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Will renewed US diplomacy help solve Nile dam dispute?

Washington has renewed its attempts to resolve the dispute over Ethiopia’s controversial Nile dam, with the US envoy for the Horn of Africa making stops in Egypt and Sudan.
Jeffrey Feltman and Sudanese foreign minister

CAIRO — Cairo and Khartoum recently sent strongly worded messages to the US special envoy for the Horn of Africa, Jeffrey Feltman, rejecting all Ethiopian practices aimed at imposing a fait accompli by embarking on the second filling phase of the Grand Ethiopian Renaissance Dam without signing a comprehensive, binding legal agreement governing the filling and operation of the Nile River dam.

Feltman began a regional tour in Cairo on May 5, where he met with the ministers of water and foreign affairs, as well as Egyptian President Abdel Fattah al-Sisi.

Following his meeting with Feltman, Sisi said the international community ought to be responsible for resolving the crisis over the dam, also known as the GERD. The president said, “Egypt is still seeking to reach a just, fair and binding legal agreement to fill and operate the GERD, which represents an existential issue for Egypt.” He added that Cairo will not accept any attempts to undermine “its water interests,” or “the capabilities of its people,” according to a press release by the presidential spokesperson.

Sudan sent the same message to Feltman, stressing that Khartoum rejects all unilateral measures on the part of Addis Ababa, which is seeking to start the second filling phase of the dam’s reservoir in July.

During a meeting May 8 with Feltman, the head of the Sudanese Sovereign Council, Lt. Gen. Abdel Fattah al-Burhan, said Sudan's priority is to reach an agreement between the three countries in relation to the filling and operation of the dam.

“During the US envoy’s visit to Egypt, all the technical and legal details of the Egyptian position of the previous negotiation rounds were presented and explained to him. [Feltman] was also briefed on Egypt’s position and desire to take part in a new round of talks with Ethiopia despite its insistence on starting the second filling phase in less than two months,” a diplomatic source familiar with the Nile water issue told Al-Monitor on condition of anonymity.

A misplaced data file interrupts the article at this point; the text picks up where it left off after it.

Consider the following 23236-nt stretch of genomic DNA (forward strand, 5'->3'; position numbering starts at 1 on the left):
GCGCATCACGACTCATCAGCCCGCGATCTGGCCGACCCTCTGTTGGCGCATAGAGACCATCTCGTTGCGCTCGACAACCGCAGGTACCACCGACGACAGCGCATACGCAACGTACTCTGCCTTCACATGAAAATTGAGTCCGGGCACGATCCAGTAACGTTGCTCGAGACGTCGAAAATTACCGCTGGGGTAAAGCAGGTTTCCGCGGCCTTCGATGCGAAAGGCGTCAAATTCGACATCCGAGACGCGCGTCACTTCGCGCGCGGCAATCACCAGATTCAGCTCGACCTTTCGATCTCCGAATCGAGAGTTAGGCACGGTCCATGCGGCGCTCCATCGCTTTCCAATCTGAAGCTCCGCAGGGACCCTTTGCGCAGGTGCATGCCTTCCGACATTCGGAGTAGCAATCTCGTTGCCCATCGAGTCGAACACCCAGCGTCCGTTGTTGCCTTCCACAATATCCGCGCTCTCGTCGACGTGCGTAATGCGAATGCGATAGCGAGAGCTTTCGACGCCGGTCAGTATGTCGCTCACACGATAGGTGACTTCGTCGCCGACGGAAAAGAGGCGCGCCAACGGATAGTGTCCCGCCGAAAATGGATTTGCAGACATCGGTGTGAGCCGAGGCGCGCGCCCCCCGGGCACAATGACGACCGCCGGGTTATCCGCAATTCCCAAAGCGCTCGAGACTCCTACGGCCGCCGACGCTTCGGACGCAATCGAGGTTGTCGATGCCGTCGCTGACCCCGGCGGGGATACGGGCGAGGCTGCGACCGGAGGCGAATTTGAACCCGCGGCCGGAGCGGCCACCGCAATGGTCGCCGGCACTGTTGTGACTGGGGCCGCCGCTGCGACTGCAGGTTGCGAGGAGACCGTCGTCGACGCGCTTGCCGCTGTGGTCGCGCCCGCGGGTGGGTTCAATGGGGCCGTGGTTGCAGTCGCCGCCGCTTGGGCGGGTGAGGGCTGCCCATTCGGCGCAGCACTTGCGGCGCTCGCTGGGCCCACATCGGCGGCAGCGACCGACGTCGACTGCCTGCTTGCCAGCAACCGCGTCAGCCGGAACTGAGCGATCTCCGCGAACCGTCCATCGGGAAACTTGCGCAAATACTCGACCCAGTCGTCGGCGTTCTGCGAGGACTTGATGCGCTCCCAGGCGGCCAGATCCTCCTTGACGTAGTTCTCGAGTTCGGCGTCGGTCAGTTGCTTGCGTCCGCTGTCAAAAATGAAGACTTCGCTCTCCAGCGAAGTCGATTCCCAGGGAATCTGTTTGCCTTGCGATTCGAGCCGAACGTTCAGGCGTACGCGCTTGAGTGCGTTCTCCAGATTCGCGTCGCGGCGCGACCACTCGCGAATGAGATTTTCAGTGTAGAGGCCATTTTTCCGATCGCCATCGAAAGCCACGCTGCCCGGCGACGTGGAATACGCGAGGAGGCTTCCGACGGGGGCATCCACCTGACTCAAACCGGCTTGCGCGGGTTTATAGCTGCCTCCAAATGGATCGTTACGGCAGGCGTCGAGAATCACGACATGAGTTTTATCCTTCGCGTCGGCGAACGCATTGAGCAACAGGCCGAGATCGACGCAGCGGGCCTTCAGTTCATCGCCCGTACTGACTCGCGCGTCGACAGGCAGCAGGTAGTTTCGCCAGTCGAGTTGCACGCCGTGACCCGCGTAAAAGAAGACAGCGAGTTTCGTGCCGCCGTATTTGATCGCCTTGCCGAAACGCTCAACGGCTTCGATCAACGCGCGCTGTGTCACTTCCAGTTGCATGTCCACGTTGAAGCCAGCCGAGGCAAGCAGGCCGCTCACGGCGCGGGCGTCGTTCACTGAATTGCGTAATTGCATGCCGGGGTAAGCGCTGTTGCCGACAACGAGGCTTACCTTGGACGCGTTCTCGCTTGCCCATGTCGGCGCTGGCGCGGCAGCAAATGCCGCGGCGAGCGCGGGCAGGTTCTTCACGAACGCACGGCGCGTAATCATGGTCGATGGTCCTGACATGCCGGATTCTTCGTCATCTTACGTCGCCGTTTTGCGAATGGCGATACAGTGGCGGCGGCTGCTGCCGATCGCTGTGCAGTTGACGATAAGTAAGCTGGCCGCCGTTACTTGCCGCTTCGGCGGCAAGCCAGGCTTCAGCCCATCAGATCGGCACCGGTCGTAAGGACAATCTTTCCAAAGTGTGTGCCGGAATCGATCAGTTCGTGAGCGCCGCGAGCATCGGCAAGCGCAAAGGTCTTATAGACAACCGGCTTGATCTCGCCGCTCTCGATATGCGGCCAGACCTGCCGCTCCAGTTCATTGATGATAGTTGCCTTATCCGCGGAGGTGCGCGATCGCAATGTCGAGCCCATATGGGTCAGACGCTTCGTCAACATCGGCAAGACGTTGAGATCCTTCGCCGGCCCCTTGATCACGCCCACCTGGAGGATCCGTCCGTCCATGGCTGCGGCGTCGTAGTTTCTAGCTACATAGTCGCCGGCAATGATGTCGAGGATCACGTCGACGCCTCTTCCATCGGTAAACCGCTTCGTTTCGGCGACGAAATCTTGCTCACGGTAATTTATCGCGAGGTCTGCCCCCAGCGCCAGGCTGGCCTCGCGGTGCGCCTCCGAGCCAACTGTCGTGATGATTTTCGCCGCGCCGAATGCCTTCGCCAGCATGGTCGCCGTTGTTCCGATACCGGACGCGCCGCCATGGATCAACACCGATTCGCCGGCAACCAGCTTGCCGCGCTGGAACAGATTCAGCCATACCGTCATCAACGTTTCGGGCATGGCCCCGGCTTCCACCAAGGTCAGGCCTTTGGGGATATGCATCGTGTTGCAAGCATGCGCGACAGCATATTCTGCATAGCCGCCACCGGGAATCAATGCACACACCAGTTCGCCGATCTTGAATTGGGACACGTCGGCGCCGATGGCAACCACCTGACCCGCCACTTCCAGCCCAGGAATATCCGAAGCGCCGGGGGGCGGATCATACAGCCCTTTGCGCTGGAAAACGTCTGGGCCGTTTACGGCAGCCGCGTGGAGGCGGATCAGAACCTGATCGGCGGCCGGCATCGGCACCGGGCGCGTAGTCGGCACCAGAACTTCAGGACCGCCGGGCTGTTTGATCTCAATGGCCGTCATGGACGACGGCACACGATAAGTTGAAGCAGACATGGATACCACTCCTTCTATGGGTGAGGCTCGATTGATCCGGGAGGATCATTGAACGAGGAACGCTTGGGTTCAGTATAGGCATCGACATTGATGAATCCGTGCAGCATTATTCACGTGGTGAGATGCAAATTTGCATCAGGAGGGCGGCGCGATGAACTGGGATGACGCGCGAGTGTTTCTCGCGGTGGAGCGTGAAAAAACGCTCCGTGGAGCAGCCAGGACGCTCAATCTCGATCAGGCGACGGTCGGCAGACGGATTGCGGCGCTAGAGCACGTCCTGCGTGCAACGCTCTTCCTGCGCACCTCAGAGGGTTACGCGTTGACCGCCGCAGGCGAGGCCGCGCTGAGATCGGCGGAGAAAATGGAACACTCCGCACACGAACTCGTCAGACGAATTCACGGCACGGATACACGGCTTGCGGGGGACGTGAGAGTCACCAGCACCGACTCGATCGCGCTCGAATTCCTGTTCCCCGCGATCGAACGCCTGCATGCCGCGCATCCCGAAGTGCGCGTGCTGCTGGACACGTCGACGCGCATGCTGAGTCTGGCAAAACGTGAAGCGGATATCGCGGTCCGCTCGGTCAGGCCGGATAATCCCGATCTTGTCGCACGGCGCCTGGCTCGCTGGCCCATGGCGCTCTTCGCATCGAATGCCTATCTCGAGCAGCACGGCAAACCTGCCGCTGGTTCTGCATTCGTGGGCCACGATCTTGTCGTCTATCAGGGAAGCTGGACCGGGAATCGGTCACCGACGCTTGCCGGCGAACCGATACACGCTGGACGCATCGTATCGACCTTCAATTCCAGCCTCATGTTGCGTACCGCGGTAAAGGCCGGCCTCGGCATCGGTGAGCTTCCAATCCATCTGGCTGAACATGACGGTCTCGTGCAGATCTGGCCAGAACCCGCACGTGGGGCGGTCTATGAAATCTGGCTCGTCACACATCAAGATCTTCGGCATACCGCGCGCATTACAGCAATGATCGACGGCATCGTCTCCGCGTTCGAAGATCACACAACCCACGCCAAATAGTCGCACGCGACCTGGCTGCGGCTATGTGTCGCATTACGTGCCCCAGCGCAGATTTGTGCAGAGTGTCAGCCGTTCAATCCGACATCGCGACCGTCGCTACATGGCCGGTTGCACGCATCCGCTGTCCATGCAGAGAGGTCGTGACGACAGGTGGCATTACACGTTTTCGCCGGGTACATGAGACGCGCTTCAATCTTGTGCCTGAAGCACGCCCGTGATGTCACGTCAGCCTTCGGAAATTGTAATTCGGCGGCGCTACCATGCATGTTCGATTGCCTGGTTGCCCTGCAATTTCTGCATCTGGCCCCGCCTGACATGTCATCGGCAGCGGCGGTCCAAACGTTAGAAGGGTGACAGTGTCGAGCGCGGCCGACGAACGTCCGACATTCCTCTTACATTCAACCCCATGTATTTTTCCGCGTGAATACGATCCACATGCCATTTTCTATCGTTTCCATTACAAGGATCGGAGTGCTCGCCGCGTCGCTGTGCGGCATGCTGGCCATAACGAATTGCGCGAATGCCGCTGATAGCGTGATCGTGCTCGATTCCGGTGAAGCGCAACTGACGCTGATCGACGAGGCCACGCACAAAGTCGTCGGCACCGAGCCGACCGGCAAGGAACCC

“Egypt is still open to any diplomatic solutions to resolve the existing dispute over the comprehensive agreement on the rules of filling and operating the dam,” he added.

The source said Egypt is opposed to any proposals that would circumvent “any legal obligations in relation to managing and operating the dam at a later stage, and then controlling the flow of water in the eastern Nile.”

The dispute between Egypt, Ethiopia and Sudan is no longer limited to temporarily providing information by sending schedules for the dam’s filling and the quantities of water released from the dam, which is something dictated by Ethiopia alone. The source said the course of previous negotiations has exposed deeper differences that go beyond the management of water in the eastern Nile basin in this particular case but also involve the possible exploitation of the river’s water in future projects.

“The current Ethiopian practices will not lead to any cooperation under good faith principles but will rather be the beginning of an endless chapter of disputes,” the diplomatic source said.

Mohamed Elmenshawy, a writer specializing in US affairs, told Al-Monitor, “Feltman’s visit to the region’s countries carries a new American approach to solve the GERD crisis. This visit comes in a broader framework encompassing all the issues of the Horn of Africa and the security of the Red Sea,” referring to Feltman’s diplomacy work at the United Nations.